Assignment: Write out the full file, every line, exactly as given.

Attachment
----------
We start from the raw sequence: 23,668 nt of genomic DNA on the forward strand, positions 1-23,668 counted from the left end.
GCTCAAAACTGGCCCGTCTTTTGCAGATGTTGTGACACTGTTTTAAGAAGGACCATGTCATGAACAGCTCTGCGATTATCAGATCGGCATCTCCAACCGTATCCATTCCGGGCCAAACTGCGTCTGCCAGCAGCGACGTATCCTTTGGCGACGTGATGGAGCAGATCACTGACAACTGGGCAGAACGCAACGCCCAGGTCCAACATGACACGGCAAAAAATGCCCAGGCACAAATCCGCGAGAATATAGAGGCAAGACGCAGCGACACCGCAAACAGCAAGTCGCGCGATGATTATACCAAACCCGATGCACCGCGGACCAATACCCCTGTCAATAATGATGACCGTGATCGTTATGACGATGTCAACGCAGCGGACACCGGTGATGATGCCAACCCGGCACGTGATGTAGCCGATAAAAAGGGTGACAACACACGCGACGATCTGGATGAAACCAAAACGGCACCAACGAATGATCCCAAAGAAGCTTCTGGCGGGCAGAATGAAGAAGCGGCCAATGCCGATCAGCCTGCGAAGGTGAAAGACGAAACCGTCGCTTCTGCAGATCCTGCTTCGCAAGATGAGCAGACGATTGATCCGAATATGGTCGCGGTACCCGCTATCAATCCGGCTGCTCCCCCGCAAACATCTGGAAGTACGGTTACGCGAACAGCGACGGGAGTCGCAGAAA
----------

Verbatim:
We start from the raw sequence: 23,668 nt of genomic DNA on the forward strand, positions 1-23,668 counted from the left end.
GCTCAAAACTGGCCCGTCTTTTGCAGATGTTGTGACACTGTTTTAAGAAGGACCATGTCATGAACAGCTCTGCGATTATCAGATCGGCATCTCCAACCGTATCCATTCCGGGCCAAACTGCGTCTGCCAGCAGCGACGTATCCTTTGGCGACGTGATGGAGCAGATCACTGACAACTGGGCAGAACGCAACGCCCAGGTCCAACATGACACGGCAAAAAATGCCCAGGCACAAATCCGCGAGAATATAGAGGCAAGACGCAGCGACACCGCAAACAGCAAGTCGCGCGATGATTATACCAAACCCGATGCACCGCGGACCAATACCCCTGTCAATAATGATGACCGTGATCGTTATGACGATGTCAACGCAGCGGACACCGGTGATGATGCCAACCCGGCACGTGATGTAGCCGATAAAAAGGGTGACAACACACGCGACGATCTGGATGAAACCAAAACGGCACCAACGAATGATCCCAAAGAAGCTTCTGGCGGGCAGAATGAAGAAGCGGCCAATGCCGATCAGCCTGCGAAGGTGAAAGACGAAACCGTCGCTTCTGCAGATCCTGCTTCGCAAGATGAGCAGACGATTGATCCGAATATGGTCGCGGTACCCGCTATCAATCCGGCTGCTCCCCCGCAAACATCTGGAAGTACGGTTACGCGAACAGCGACGGGAGTCGCAGAAA